There’s something deeply cathartic about “Drive.” It’s all neon surface and street lights glinting off of glass and chrome, with Rick Ocasek’s deep baritone flatly intoning a series of questions about life, the universe, teenage angst, literalized existential loneliness and maybe, just maybe, the deep neurosis behind whatever compelled a 5 foot ten super model to marry (and it should be noted, stay married to) an Ichabod Crane–doppelgänger, which leads to the song’s central question—standing for all of it.
Candy-O, especially, and the band’s 1978 self-titled debut laid the groundwork for the poppier side of new wave-town, but it all comes together with a glossy sheen on 1983’s Heartbeat City, of which “Drive” is the centerpiece. The cover art of Candy-O’s actual Vargas-painted pin-up reclined on a muscle car (because the Cars) gives way to a Vargas rip-off by Peter Phillips abstractly spinning out of gears and a chassis and lasers and a 1971 Plymouth Duster (because the Cars) and aesthetically leaves behind the relatively muted tone of the first three album covers—1980’s Panorama was dominated by a checkered flag (because the Cars)—in favor of the all-out ’80s-assault on the senses of Heartbeat City’s gatefold. It’s the album where the Cars were realized in their ideal form, with Mutt Lange’s production pushing the songs over the edge, smoothing out every rough edge until (with apologies to Kurt Vonnegut) everything was perfect and nothing hurt.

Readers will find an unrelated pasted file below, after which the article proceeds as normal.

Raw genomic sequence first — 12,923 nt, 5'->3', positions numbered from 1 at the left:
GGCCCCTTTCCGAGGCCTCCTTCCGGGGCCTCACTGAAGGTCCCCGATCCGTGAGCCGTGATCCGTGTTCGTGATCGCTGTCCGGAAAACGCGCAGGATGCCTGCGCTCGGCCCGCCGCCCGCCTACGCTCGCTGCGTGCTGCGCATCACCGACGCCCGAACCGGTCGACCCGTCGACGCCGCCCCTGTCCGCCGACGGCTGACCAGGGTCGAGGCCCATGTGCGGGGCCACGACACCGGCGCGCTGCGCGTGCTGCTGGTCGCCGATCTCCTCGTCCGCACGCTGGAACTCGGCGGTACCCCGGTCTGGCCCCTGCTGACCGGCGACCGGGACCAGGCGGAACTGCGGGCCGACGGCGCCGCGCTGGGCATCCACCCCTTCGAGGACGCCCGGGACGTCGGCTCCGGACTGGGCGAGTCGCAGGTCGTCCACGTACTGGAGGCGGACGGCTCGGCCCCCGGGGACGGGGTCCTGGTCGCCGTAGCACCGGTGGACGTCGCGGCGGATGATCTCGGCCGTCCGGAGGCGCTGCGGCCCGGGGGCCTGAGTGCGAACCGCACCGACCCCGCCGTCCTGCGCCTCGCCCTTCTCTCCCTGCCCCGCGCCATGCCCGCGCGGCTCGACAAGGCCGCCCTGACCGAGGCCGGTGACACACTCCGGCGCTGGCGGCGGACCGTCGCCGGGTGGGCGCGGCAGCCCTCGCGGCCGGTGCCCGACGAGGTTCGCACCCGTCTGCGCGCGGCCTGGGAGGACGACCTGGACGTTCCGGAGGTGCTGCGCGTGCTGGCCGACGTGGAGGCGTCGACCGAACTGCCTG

“Drive” is the ultimate Cars song. Maybe a bit too on the nose for some, but the Cars were not masters of subtlety.
The song makes you feel like you want to cry, but you don’t know why, and it’s a kind of sadness that feels good. Like you are in-a-movie-pretend-sad and not really sad and as soon as the oh-so-dramatic synthy symbol splashes and burbling bongo beats fade out in a final shimmering wash of electronic ambience, the sadness ends.
On her upcoming solo debut album “Luck or Magic,” Britta Phillips (of Dean & Britta in the aughts, Luna in the nineties, and the voice of Jem in the eighties) covers “Drive,” something she did at the behest of producer Scott Hardkiss, who wanted to hear the indie chanteuse sing some big old cheesy pop songs. The cover ends up having more in common with Johnny Jewel-esque night drives than Cars’ cruising, and an art-damaged, John Waters-inspired clip accompanies the track. The video’s narrative is interspersed with gauzy flashes of Britta behind the wheel with Dean Wareham—you know, driving. Ocasek and Co. would surely approve.